So, I stayed away. I couldn't talk about it. Not to myself, not to anyone else, and certainly not here. I tried many times. I'd write a little and get lost in the whirlpool, and then end up lost in a mess of tears two minutes in. I got to the point where I didn't even want to think about it. One thing I've learned from surrogacy and have been able to hone into a sharp tool of perfection is the art of compartmentalization. So I quite simply packed surrogacy and infertility into this neat little box and stored it up and away from my every day life, operating very much in the out of sight, out of mind philosophy. It sat comfortably in the periphery, where I could see just enough to know that it was there but not so much that its pointy edges hurt my eyes. The parts of me that were inside that box were a mess, but as long as I didn't open it, outwardly, I was fine.
Life went on and I was happy, despite feeling somewhat disjointed. Not actively pursuing surrogacy left me with a massive void, and I scrambled to find something to fill it. My kneejerk reaction was to look at everything else in my life that didn't seem to be working right, and I was overcome with a strong need for change. Bigger things that I kept putting off (I'll do x, y, and z after I'm finished with surrogacy) suddenly became my focus. Like seeking employment outside of the classroom. Deciding whether I would go back to graduate school again and for what. Planning a future move out of this dusty town and deciding where we wanted to go. Big, looming questions with no immediate answers or solutions made me restless and antsy, so I funnelled the energy into smaller tasks that gave more instant gratification. We repainted nearly the entire house (to include the kitchen cabinets) to fit a fresher, brighter design scheme. We packed away old decor and bought new items. Bought new vehicles. A new washer and dryer. Cleaned out the garage. Reorganized closets. Gave away 14 garbage bags full of outgrown clothing. Read books. Napped. And when I was so immersed in everything else that maybe it might be safe again for me to open the box, I'd open a compose screen, tentatively place my fingers on the keyboard, and I'd…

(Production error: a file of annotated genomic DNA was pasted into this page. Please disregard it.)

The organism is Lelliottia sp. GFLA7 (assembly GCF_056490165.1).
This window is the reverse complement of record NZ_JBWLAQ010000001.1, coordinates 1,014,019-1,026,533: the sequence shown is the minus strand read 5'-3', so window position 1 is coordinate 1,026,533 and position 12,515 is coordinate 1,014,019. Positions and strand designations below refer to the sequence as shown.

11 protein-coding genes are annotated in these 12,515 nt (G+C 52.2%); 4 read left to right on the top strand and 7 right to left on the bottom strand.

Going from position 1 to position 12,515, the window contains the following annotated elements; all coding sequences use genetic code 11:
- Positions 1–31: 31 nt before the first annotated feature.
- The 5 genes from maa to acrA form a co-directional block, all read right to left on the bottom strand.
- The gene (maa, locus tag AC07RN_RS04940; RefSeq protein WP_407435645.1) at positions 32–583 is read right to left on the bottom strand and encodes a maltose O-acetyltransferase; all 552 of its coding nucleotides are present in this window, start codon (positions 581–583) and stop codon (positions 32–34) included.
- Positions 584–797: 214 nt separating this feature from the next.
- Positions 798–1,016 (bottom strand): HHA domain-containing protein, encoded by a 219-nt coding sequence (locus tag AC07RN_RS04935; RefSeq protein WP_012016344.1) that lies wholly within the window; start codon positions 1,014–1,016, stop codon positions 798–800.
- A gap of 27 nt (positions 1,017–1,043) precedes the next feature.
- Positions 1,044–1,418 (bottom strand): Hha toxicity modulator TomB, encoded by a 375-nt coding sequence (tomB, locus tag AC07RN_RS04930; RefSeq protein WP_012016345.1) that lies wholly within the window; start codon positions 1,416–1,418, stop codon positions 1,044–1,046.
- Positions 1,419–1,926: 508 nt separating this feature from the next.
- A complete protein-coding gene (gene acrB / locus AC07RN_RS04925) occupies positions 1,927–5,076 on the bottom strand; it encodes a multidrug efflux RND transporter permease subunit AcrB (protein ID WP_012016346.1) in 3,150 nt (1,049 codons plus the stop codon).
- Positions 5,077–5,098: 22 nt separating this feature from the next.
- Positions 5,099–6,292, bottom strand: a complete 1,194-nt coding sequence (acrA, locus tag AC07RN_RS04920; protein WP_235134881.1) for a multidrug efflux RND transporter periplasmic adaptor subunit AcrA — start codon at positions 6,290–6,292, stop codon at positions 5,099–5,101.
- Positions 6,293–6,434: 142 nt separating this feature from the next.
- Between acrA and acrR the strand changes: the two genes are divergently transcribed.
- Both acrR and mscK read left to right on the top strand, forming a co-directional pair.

…pull a Cameron Frye.
I couldn't do much more than stare at the screen and be mesmerized into a near catatonic state by the blinking cursor. So, I just stopped trying. And once I accepted the radio silence instead of trying to fight it, I realized that the quiet was what I needed the most. I knew that I'd come back eventually, and that it wouldn't be until after I had truly made peace with myself and was able to differentiate the act of failing and being a failure. I needed to feel like I wasn't a failure even though my efforts thruogh the past three years did fail. Working out the distinction between the two wasn't something I actively pursued. I trusted that at some point, I would just know and believe it.
I knew that it would be when I could come here and just write, to finally be able to verbalize and quantify my feelings instead of being consumed by them. It would be when you, who knew not only what I was fighting for but also why that fight was important to me, could ask how I was doing and I could tell you without either lying or falling apart. I knew that it would be when I no longer felt like I was useless here in this community, like an archaic weapon, feeble and impotent in its obsoleteness that carried only a memory of how powerful it once was.